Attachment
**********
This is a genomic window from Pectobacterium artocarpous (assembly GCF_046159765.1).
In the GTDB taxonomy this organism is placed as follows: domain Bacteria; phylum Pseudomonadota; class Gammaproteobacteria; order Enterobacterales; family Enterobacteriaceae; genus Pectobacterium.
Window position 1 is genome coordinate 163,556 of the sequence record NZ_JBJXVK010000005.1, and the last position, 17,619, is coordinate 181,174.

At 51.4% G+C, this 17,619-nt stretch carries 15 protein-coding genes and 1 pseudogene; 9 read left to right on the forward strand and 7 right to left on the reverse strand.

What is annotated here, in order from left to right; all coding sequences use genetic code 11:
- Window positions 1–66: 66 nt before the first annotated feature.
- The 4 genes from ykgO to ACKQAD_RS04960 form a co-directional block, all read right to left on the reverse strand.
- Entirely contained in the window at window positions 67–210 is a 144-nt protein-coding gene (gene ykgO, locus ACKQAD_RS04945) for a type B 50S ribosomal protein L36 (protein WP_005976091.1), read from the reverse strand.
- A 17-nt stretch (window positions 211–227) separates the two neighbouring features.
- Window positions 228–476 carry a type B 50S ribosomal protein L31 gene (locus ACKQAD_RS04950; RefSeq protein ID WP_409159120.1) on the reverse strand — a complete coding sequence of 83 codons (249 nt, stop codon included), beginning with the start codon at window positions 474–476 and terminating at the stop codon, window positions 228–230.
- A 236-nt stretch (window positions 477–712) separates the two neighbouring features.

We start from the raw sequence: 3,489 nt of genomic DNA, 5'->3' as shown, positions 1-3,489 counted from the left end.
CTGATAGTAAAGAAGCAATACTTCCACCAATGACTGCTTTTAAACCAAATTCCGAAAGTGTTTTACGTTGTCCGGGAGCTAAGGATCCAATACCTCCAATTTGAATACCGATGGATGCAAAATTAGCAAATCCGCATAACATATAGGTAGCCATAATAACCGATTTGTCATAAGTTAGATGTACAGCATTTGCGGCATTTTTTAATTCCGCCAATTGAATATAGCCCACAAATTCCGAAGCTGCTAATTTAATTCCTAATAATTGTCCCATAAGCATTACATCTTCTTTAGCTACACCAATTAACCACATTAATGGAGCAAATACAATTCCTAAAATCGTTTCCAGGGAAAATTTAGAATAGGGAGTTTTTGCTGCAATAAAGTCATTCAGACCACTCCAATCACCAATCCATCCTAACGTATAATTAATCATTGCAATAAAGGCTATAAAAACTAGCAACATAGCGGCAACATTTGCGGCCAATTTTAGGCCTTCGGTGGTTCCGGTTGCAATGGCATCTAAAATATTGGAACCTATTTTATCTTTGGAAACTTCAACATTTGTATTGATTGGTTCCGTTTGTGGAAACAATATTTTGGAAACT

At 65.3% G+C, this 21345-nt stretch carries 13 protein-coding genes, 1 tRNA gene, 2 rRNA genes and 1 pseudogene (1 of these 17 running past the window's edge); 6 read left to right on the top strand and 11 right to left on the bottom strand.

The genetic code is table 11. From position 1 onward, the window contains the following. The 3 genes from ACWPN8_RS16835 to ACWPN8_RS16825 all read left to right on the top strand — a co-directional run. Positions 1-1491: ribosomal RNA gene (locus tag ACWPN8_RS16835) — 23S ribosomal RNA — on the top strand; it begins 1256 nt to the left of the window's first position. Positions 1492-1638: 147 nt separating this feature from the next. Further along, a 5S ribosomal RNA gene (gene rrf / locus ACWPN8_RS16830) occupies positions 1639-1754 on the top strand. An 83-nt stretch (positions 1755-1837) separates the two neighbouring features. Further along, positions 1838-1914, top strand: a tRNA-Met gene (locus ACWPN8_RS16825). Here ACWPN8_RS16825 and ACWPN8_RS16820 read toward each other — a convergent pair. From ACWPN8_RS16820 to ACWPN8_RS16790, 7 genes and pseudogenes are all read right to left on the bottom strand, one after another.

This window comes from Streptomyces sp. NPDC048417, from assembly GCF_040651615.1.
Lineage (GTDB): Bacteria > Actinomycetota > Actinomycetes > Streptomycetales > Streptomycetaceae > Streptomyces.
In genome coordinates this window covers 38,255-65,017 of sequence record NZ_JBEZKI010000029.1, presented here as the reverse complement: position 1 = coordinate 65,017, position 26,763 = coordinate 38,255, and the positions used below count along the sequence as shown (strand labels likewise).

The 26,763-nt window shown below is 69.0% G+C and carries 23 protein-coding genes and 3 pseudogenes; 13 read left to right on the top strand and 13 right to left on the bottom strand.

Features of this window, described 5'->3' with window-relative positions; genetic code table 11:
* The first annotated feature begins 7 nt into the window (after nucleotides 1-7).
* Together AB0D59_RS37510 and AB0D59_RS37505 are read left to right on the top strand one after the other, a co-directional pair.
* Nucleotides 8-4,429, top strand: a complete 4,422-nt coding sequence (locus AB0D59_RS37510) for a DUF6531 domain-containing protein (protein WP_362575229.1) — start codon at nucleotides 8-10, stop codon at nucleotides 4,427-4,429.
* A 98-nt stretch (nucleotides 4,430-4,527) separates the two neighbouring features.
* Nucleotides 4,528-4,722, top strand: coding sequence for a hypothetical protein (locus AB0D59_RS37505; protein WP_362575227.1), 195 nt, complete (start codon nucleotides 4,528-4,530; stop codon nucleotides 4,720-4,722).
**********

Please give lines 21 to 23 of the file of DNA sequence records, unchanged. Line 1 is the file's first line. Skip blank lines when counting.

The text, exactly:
* The first annotated feature begins 7 nt into the window (after nucleotides 1-7).
* Together AB0D59_RS37510 and AB0D59_RS37505 are read left to right on the top strand one after the other, a co-directional pair.
* Nucleotides 8-4,429, top strand: a complete 4,422-nt coding sequence (locus AB0D59_RS37510) for a DUF6531 domain-containing protein (protein WP_362575229.1) — start codon at nucleotides 8-10, stop codon at nucleotides 4,427-4,429.